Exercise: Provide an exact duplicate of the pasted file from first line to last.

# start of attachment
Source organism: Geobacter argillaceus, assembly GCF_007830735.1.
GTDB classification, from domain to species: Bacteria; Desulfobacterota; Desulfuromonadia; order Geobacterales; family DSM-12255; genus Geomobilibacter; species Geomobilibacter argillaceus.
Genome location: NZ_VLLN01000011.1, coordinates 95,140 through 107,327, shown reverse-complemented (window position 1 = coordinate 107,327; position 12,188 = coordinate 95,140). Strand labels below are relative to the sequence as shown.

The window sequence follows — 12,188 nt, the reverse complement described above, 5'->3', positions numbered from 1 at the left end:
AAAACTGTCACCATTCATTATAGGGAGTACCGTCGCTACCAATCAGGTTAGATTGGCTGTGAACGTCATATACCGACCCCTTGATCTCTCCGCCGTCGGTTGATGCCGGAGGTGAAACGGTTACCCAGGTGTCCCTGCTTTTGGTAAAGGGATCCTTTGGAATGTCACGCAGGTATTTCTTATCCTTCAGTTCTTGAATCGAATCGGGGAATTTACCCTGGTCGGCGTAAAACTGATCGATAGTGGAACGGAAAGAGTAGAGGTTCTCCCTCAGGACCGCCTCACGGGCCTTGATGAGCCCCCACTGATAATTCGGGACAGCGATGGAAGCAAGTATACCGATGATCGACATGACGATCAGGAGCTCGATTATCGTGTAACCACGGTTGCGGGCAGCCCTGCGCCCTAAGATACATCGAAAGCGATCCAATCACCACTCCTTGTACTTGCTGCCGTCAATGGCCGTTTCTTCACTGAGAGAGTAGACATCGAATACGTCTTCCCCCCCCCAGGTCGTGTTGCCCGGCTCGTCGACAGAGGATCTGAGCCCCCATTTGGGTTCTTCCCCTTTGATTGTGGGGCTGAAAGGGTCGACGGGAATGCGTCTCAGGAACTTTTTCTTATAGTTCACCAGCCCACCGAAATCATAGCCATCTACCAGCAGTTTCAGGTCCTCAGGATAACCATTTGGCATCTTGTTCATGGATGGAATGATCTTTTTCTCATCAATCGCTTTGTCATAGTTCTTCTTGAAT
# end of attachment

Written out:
Source organism: Geobacter argillaceus, assembly GCF_007830735.1.
GTDB classification, from domain to species: Bacteria; Desulfobacterota; Desulfuromonadia; order Geobacterales; family DSM-12255; genus Geomobilibacter; species Geomobilibacter argillaceus.
Genome location: NZ_VLLN01000011.1, coordinates 95,140 through 107,327, shown reverse-complemented (window position 1 = coordinate 107,327; position 12,188 = coordinate 95,140). Strand labels below are relative to the sequence as shown.

The window sequence follows — 12,188 nt, the reverse complement described above, 5'->3', positions numbered from 1 at the left end:
AAAACTGTCACCATTCATTATAGGGAGTACCGTCGCTACCAATCAGGTTAGATTGGCTGTGAACGTCATATACCGACCCCTTGATCTCTCCGCCGTCGGTTGATGCCGGAGGTGAAACGGTTACCCAGGTGTCCCTGCTTTTGGTAAAGGGATCCTTTGGAATGTCACGCAGGTATTTCTTATCCTTCAGTTCTTGAATCGAATCGGGGAATTTACCCTGGTCGGCGTAAAACTGATCGATAGTGGAACGGAAAGAGTAGAGGTTCTCCCTCAGGACCGCCTCACGGGCCTTGATGAGCCCCCACTGATAATTCGGGACAGCGATGGAAGCAAGTATACCGATGATCGACATGACGATCAGGAGCTCGATTATCGTGTAACCACGGTTGCGGGCAGCCCTGCGCCCTAAGATACATCGAAAGCGATCCAATCACCACTCCTTGTACTTGCTGCCGTCAATGGCCGTTTCTTCACTGAGAGAGTAGACATCGAATACGTCTTCCCCCCCCCAGGTCGTGTTGCCCGGCTCGTCGACAGAGGATCTGAGCCCCCATTTGGGTTCTTCCCCTTTGATTGTGGGGCTGAAAGGGTCGACGGGAATGCGTCTCAGGAACTTTTTCTTATAGTTCACCAGCCCACCGAAATCATAGCCATCTACCAGCAGTTTCAGGTCCTCAGGATAACCATTTGGCATCTTGTTCATGGATGGAATGATCTTTTTCTCATCAATCGCTTTGTCATAGTTCTTCTTGAAT